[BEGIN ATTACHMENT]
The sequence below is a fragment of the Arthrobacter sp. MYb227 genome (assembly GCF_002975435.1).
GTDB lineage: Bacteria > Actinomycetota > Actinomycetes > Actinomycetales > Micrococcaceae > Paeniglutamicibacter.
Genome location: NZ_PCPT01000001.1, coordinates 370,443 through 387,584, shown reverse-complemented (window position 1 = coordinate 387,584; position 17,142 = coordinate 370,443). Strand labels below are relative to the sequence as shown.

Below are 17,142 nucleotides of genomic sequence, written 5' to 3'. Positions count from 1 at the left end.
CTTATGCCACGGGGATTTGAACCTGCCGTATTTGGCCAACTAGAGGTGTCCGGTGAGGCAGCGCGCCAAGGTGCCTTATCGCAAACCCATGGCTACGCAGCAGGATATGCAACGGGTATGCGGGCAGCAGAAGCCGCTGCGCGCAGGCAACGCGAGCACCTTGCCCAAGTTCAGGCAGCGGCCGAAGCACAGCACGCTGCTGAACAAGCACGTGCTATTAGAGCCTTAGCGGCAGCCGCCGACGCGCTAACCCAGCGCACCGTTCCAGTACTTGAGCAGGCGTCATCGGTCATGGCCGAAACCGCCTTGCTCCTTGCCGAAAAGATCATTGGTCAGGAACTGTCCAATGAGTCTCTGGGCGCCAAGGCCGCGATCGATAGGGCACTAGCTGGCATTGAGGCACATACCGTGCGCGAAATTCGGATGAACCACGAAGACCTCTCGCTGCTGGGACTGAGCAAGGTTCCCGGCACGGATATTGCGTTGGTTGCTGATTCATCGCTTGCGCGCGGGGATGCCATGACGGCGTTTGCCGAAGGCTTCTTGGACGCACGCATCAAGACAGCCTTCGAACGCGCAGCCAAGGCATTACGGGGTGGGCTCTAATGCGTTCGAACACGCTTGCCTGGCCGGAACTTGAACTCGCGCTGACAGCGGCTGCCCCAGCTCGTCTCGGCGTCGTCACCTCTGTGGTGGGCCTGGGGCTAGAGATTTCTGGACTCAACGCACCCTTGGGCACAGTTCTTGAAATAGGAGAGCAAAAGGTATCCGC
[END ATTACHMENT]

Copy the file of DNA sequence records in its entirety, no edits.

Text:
The sequence below is a fragment of the Arthrobacter sp. MYb227 genome (assembly GCF_002975435.1).
GTDB lineage: Bacteria > Actinomycetota > Actinomycetes > Actinomycetales > Micrococcaceae > Paeniglutamicibacter.
Genome location: NZ_PCPT01000001.1, coordinates 370,443 through 387,584, shown reverse-complemented (window position 1 = coordinate 387,584; position 17,142 = coordinate 370,443). Strand labels below are relative to the sequence as shown.

Below are 17,142 nucleotides of genomic sequence, written 5' to 3'. Positions count from 1 at the left end.
CTTATGCCACGGGGATTTGAACCTGCCGTATTTGGCCAACTAGAGGTGTCCGGTGAGGCAGCGCGCCAAGGTGCCTTATCGCAAACCCATGGCTACGCAGCAGGATATGCAACGGGTATGCGGGCAGCAGAAGCCGCTGCGCGCAGGCAACGCGAGCACCTTGCCCAAGTTCAGGCAGCGGCCGAAGCACAGCACGCTGCTGAACAAGCACGTGCTATTAGAGCCTTAGCGGCAGCCGCCGACGCGCTAACCCAGCGCACCGTTCCAGTACTTGAGCAGGCGTCATCGGTCATGGCCGAAACCGCCTTGCTCCTTGCCGAAAAGATCATTGGTCAGGAACTGTCCAATGAGTCTCTGGGCGCCAAGGCCGCGATCGATAGGGCACTAGCTGGCATTGAGGCACATACCGTGCGCGAAATTCGGATGAACCACGAAGACCTCTCGCTGCTGGGACTGAGCAAGGTTCCCGGCACGGATATTGCGTTGGTTGCTGATTCATCGCTTGCGCGCGGGGATGCCATGACGGCGTTTGCCGAAGGCTTCTTGGACGCACGCATCAAGACAGCCTTCGAACGCGCAGCCAAGGCATTACGGGGTGGGCTCTAATGCGTTCGAACACGCTTGCCTGGCCGGAACTTGAACTCGCGCTGACAGCGGCTGCCCCAGCTCGTCTCGGCGTCGTCACCTCTGTGGTGGGCCTGGGGCTAGAGATTTCTGGACTCAACGCACCCTTGGGCACAGTTCTTGAAATAGGAGAGCAAAAGGTATCCGC